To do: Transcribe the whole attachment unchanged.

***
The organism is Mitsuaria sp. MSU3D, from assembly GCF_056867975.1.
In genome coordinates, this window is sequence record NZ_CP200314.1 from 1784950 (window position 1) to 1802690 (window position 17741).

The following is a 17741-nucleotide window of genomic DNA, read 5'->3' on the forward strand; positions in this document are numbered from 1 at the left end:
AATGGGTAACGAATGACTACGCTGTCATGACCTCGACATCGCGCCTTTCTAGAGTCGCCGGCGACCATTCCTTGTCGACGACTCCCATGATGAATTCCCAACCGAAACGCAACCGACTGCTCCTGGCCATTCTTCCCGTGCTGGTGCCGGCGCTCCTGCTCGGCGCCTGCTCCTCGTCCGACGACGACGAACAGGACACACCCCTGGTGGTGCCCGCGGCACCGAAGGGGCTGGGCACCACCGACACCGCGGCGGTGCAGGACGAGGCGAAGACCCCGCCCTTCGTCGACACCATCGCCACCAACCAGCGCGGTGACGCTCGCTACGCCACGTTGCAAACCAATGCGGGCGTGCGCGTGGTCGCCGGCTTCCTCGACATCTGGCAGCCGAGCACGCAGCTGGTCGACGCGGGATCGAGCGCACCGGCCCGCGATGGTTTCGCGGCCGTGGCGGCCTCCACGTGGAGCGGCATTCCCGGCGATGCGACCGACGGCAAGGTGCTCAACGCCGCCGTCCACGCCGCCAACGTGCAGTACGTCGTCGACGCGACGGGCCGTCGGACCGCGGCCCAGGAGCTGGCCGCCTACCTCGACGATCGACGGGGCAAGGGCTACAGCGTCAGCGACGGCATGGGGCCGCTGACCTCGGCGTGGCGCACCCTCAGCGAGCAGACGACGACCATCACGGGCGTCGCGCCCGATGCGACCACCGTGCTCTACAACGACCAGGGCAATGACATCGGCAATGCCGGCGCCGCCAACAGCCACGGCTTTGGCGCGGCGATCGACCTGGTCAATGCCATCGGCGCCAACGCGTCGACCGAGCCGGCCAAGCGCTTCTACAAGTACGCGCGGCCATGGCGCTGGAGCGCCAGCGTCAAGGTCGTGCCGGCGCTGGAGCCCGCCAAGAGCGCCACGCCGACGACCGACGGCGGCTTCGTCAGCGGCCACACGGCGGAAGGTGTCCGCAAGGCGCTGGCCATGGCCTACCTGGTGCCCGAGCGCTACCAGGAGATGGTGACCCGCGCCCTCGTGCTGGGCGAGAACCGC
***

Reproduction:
The organism is Mitsuaria sp. MSU3D, from assembly GCF_056867975.1.
In genome coordinates, this window is sequence record NZ_CP200314.1 from 1784950 (window position 1) to 1802690 (window position 17741).

The following is a 17741-nucleotide window of genomic DNA, read 5'->3' on the forward strand; positions in this document are numbered from 1 at the left end:
AATGGGTAACGAATGACTACGCTGTCATGACCTCGACATCGCGCCTTTCTAGAGTCGCCGGCGACCATTCCTTGTCGACGACTCCCATGATGAATTCCCAACCGAAACGCAACCGACTGCTCCTGGCCATTCTTCCCGTGCTGGTGCCGGCGCTCCTGCTCGGCGCCTGCTCCTCGTCCGACGACGACGAACAGGACACACCCCTGGTGGTGCCCGCGGCACCGAAGGGGCTGGGCACCACCGACACCGCGGCGGTGCAGGACGAGGCGAAGACCCCGCCCTTCGTCGACACCATCGCCACCAACCAGCGCGGTGACGCTCGCTACGCCACGTTGCAAACCAATGCGGGCGTGCGCGTGGTCGCCGGCTTCCTCGACATCTGGCAGCCGAGCACGCAGCTGGTCGACGCGGGATCGAGCGCACCGGCCCGCGATGGTTTCGCGGCCGTGGCGGCCTCCACGTGGAGCGGCATTCCCGGCGATGCGACCGACGGCAAGGTGCTCAACGCCGCCGTCCACGCCGCCAACGTGCAGTACGTCGTCGACGCGACGGGCCGTCGGACCGCGGCCCAGGAGCTGGCCGCCTACCTCGACGATCGACGGGGCAAGGGCTACAGCGTCAGCGACGGCATGGGGCCGCTGACCTCGGCGTGGCGCACCCTCAGCGAGCAGACGACGACCATCACGGGCGTCGCGCCCGATGCGACCACCGTGCTCTACAACGACCAGGGCAATGACATCGGCAATGCCGGCGCCGCCAACAGCCACGGCTTTGGCGCGGCGATCGACCTGGTCAATGCCATCGGCGCCAACGCGTCGACCGAGCCGGCCAAGCGCTTCTACAAGTACGCGCGGCCATGGCGCTGGAGCGCCAGCGTCAAGGTCGTGCCGGCGCTGGAGCCCGCCAAGAGCGCCACGCCGACGACCGACGGCGGCTTCGTCAGCGGCCACACGGCGGAAGGTGTCCGCAAGGCGCTGGCCATGGCCTACCTGGTGCCCGAGCGCTACCAGGAGATGGTGACCCGCGCCCTCGTGCTGGGCGAGAACCGC